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AIeoh Ming Pei: Master of cultural integration

Author  :  DAI RONGLI     Source  :    Chinese Social Sciences Today     2019-06-11

Ieoh Ming Pei, a well-known Chinese American architect, passed away on May 16 at the age of 102. 

Born on April 26 into a prestigious family from Suzhou, a city close to Shanghai, Pei grew up with a curiosity for the city’s grand architecture. He studied architecture at MIT and Harvard University. He won many prizes as an architect.

Most of his designs were for public, cultural or educational buildings. His works show distinct modernist characteristics that are manifested not only in the wide use of steel, concrete, glass and stone but more importantly in the adoption of elements from both Chinese and Western architectural traditions. 

The reason why he has been considered the “last master of modern architecture” is largely related to his penetrating understanding of both Chinese and Western traditions and his efforts in exploring the balance point between them. Pei’s works display the integration of traditional and modern elements, the fusion of technology and culture, and the intimate relationship between the functional and the human. His works aim to find ways of localizing his ideas and passing on traditional elements. On the other hand, his works also reveal modern lifestyle. He upheld the principle of highlighting light in design, and his works radiate a sense of fashion, brightness and novelty.

Looking at the marvelous designs of Pei is like reading a literary classic. We may get a soothing experience, a sense of elegance and uniqueness, just from looking at its external form or internal design. Pei boldly challenged tradition while paying meticulous attention to detail. Every tiny design element is in itself an excellent work based on his deep and penetrating understanding of both Chinese and Western traditions. For example, together with his two sons, he designed the Head Office Tower for Bank of China in Beijing. The hall of the tower is a perfect integration of a Western glass ceiling with Chinese garden architecture.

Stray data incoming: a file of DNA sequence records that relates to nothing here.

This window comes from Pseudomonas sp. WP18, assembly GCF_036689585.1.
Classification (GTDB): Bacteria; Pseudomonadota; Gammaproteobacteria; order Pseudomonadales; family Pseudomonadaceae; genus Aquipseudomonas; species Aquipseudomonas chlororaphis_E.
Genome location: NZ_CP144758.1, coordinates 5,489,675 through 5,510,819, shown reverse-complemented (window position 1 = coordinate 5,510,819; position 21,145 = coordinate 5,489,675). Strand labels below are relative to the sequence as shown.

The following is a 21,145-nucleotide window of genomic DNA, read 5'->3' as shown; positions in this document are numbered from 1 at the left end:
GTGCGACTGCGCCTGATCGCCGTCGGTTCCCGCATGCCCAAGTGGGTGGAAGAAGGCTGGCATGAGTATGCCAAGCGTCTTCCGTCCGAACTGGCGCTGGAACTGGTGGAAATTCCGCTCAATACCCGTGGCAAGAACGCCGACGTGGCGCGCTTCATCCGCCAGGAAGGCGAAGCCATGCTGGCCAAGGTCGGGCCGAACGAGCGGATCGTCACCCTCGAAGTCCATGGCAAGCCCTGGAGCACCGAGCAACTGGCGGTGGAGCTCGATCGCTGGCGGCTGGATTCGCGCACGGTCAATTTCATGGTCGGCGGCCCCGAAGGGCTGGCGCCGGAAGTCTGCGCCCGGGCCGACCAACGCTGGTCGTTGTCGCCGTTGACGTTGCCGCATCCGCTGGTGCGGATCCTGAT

Pei followed the principles of architectural design while breaking the chains of traditional ideas. He found his own mode of innovation by courageously discarding the bounds of space, time and culture. He conducted wide field research and deep investigations when designing his works. He fully integrated regional characteristics and elements of local culture into his designs. He had a talent for designing unique masterpieces by complying with the circumstances, materials, time and opportunities presented to him. His designs were generally made through repeated comparison and careful improvement.

The Museum of Islamic Art is a landmark building in Doha. Part of the building is located in the water while the other part on land. The combination of dynamic and static elements constitutes the oriental beauty of this piece. East-West integration instill Pei’s designs with a unique soul.

His design of the Suzhou Museum uses elements of modern Western architecture technology in its stairways and drainage facilities. It elevates the crystalline sense of the museum. The replacement of roof tiles with marble materials not only increases its beauty but also facilitates its maintenance. Pei stressed three principles—the harmony between nature and humanity, functionality, and taking advantage of modern technology. He brought an elevated model of Chinese architectural culture to the West. Meanwhile, he also provided a basis for foreign architectures with exotic beauty to find their position in China.

The master has gone, but the beauty of his design remains. Pei’s efforts remain a symbol of harmonious exchange between Chinese and Western cultures.

 

This article was edited and translated from Guangming Daily. Dai Rongli is the vice-chairperson of the Beijing Society for Dialectics of Nature.

 

(Edited by CHEN ALONG)

Editor: Yu Hui

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